When They See Us, the Netflix limited series directed and co-written by Ava DuVernay, is about the Central Park Five, the five kids, African American and Latino, who in 1989 were accused of assault and rape and sentenced to maximum terms based on nothing more than coerced false confessions, when they hadn’t been anywhere near the scene of crime. The series is about racism and about a legal system designed not to find the guilty but to fabricate them. It is about how a deeply broken system failed the five accused. In telling a story about the late ’80s and early ’90s, it is also very much about present-day America and about how the system is still just as corrupt in many ways. The law may be many things, but if you’re black, don’t expect it to be just.
In telling a story of utter victimisation and powerlessness, When They See Us nonetheless gives its protagonists agency. It doesn’t flinch or look away as the five young men – Kevin Richardson, Antron McCray, Yusef Salaam, Raymond Santana and Korey Wise – are ground up, by the police, the media, the courts, even by vile, toxic New York businessmen (and future POTUSes) spouting political invective, but they nevertheless are not the story’s objects, they have subjectivity. We see their world through their eyes. As written and performed they are rounded, believable human beings, both as their younger selves that are sentenced and as their older versions as they are released and attempt to build lives for themselves in a world that has turned its back on them, where they have to announce to every potential employer that they are convicted criminals and sex offenders. On every level, the system is stacked against them, and it is a system run by people who see these young men of colour as a pack of animals. It is difficult to watch these scenes and not feel anger that this has happened to the five and that little has changed since.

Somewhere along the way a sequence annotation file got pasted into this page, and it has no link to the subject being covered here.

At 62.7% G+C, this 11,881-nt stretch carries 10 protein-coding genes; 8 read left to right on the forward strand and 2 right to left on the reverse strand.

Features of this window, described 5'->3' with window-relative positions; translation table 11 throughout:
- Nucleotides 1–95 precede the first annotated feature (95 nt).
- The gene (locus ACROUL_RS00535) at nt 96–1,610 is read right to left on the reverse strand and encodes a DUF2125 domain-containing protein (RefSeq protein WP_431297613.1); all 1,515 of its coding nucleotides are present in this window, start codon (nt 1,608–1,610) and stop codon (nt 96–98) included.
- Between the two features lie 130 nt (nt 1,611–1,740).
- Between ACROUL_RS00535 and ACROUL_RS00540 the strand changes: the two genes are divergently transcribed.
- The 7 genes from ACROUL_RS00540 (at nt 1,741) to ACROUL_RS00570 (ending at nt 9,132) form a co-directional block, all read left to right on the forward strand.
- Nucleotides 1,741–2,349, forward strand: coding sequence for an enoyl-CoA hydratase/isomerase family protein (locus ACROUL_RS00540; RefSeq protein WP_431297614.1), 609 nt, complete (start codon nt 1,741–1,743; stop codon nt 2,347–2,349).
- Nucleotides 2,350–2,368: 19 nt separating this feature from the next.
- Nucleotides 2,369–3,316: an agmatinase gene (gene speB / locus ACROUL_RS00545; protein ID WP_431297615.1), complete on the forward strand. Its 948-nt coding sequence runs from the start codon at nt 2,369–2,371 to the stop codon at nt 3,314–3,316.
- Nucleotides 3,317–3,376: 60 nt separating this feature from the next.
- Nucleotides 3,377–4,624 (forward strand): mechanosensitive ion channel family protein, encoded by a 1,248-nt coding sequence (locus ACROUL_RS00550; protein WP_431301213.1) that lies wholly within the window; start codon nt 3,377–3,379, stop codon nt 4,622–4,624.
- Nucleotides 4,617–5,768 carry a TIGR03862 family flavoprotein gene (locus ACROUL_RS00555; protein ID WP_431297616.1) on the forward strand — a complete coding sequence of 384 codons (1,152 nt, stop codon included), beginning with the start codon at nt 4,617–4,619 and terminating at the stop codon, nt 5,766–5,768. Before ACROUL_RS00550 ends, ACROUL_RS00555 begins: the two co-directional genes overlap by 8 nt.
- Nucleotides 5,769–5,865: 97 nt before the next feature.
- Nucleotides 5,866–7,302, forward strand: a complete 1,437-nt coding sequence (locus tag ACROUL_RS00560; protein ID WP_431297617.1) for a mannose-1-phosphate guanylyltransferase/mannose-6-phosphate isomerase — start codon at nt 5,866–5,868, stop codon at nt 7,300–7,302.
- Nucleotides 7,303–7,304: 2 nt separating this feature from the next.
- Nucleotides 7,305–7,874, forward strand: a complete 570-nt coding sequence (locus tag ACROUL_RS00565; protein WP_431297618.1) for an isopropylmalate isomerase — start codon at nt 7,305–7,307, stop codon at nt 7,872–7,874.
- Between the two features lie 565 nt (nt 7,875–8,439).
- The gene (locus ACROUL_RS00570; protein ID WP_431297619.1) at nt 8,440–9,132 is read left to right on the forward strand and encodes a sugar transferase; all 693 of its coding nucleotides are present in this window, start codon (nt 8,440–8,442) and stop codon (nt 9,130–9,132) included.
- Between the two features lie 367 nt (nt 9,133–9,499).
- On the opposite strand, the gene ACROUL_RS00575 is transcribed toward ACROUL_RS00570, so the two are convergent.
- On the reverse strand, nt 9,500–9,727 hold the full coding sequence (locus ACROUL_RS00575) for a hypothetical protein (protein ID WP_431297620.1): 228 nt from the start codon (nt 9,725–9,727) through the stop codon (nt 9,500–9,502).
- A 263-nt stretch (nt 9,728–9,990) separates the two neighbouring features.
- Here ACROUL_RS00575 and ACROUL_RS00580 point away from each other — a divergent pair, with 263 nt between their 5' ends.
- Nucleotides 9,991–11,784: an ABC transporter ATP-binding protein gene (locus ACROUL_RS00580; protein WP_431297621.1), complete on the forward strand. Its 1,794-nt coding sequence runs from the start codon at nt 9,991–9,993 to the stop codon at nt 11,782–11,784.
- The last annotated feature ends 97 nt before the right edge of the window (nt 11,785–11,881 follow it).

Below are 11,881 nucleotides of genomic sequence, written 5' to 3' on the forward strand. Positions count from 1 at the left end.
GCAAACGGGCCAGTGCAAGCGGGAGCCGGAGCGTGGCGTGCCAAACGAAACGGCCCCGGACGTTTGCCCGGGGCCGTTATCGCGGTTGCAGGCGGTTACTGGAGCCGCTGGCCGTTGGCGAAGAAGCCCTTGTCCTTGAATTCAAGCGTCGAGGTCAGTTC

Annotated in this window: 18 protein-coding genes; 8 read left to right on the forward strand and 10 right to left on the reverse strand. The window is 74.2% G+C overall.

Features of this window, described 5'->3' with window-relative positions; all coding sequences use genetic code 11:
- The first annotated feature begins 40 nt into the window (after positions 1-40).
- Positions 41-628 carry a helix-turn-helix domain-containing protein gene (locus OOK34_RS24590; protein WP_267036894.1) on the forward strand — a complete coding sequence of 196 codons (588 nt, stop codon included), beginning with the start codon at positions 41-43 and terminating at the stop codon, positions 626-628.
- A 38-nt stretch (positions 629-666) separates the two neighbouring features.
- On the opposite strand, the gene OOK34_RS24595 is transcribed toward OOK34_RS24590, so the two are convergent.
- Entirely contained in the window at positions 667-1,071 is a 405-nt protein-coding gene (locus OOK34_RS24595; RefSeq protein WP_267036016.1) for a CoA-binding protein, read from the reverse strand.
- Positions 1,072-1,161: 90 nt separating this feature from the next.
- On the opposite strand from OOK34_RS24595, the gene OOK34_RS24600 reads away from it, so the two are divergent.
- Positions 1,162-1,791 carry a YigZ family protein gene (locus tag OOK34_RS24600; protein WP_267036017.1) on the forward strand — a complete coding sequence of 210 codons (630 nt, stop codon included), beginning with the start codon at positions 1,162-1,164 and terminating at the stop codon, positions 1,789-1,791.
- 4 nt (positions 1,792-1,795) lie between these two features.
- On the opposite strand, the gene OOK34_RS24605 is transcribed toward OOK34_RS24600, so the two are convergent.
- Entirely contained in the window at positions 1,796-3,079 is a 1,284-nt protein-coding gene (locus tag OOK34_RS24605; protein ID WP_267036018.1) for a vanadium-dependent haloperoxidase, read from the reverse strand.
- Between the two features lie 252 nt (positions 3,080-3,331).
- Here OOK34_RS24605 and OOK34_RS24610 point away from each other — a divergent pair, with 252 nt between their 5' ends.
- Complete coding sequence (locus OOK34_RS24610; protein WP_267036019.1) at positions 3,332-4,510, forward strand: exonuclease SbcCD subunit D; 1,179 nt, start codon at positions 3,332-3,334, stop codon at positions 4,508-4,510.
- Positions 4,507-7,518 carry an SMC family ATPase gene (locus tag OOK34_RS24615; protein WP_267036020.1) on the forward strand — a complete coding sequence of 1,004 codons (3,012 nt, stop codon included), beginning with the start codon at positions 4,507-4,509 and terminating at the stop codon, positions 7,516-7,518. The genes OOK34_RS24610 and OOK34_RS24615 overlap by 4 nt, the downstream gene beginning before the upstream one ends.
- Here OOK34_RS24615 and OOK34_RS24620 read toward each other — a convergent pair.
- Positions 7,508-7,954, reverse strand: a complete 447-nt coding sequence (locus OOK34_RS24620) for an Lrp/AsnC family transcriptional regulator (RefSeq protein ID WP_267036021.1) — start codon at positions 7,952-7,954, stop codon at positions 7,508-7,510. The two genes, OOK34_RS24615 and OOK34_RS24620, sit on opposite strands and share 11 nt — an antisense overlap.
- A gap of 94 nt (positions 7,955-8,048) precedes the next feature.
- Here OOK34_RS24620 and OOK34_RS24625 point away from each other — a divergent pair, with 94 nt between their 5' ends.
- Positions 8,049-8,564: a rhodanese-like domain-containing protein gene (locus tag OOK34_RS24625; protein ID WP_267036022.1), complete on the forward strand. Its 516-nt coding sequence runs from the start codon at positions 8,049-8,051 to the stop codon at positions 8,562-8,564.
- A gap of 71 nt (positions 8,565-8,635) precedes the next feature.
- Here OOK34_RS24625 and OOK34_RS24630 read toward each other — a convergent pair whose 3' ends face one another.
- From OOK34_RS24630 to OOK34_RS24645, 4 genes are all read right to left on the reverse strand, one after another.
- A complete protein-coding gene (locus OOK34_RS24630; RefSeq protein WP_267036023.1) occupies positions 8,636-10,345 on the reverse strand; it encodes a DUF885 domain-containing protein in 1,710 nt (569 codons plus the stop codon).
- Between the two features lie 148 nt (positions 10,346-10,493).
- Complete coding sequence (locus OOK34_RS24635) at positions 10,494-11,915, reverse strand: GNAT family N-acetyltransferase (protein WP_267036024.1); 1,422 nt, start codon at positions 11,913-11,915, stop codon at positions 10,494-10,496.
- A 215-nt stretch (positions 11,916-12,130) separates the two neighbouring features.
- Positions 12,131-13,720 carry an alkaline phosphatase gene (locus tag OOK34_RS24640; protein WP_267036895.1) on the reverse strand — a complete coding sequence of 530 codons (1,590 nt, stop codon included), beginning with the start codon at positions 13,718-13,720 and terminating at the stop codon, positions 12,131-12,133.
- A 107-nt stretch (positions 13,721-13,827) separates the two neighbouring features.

Like DuVernay’s Academy Award-nominated Selma, and like many recent films by and about African Americans, When They See Us is a striking, even confrontational experience – literally so. In terms of its cinematography, the series challenges what we see and how we see it, using techniques that have recently been used by the likes of Spike Lee, Jordan Peele and especially Barry Jenkins. They use close-ups and have their actors look straight at the camera – straight at us. I expect that the effect of this differs from one audience member to the other, but for me, a white, middle-aged, middle-class man living in Europe, this is a perspective I don’t often have, and I suspect it may be similarly striking to many white Americans: face to face with a person of colour. Even if we watch films, TV series and documentaries about the realities of living as an African American in modern America, we tend to be looking at characters in the third person, at them. When those characters look back at us, they are not just objects of our gaze, they are subjects. There is an intimacy to the perspective used in films like Get Out or Moonlight, and by DuVernay in When They See Us, that it can be almost unsettling to white audiences so used to seeing protagonists that look like themselves that it rarely registers any more. In When They See Us, the screen isn’t what we’re used to, namely a mirror where we see people like ourselves – yet it really does reflect us back onto ourselves.
DuVernay asks us not just to look at her protagonists, at the Central Park Five, but to see them and to feel that they are seeing us too. To consider what it is we are seeing. Is it a pack of feral youths looking for kicks, no matter at what cost, which is what the NYPD, the media, the juries saw? Or is it human beings who deserve better than the unjust system that, as DuVernay has said in interviews, may not just be broken but was built to be this way? How long do we need to look before we actually see? Who do we want the Central Park Five to see when they peer out at us?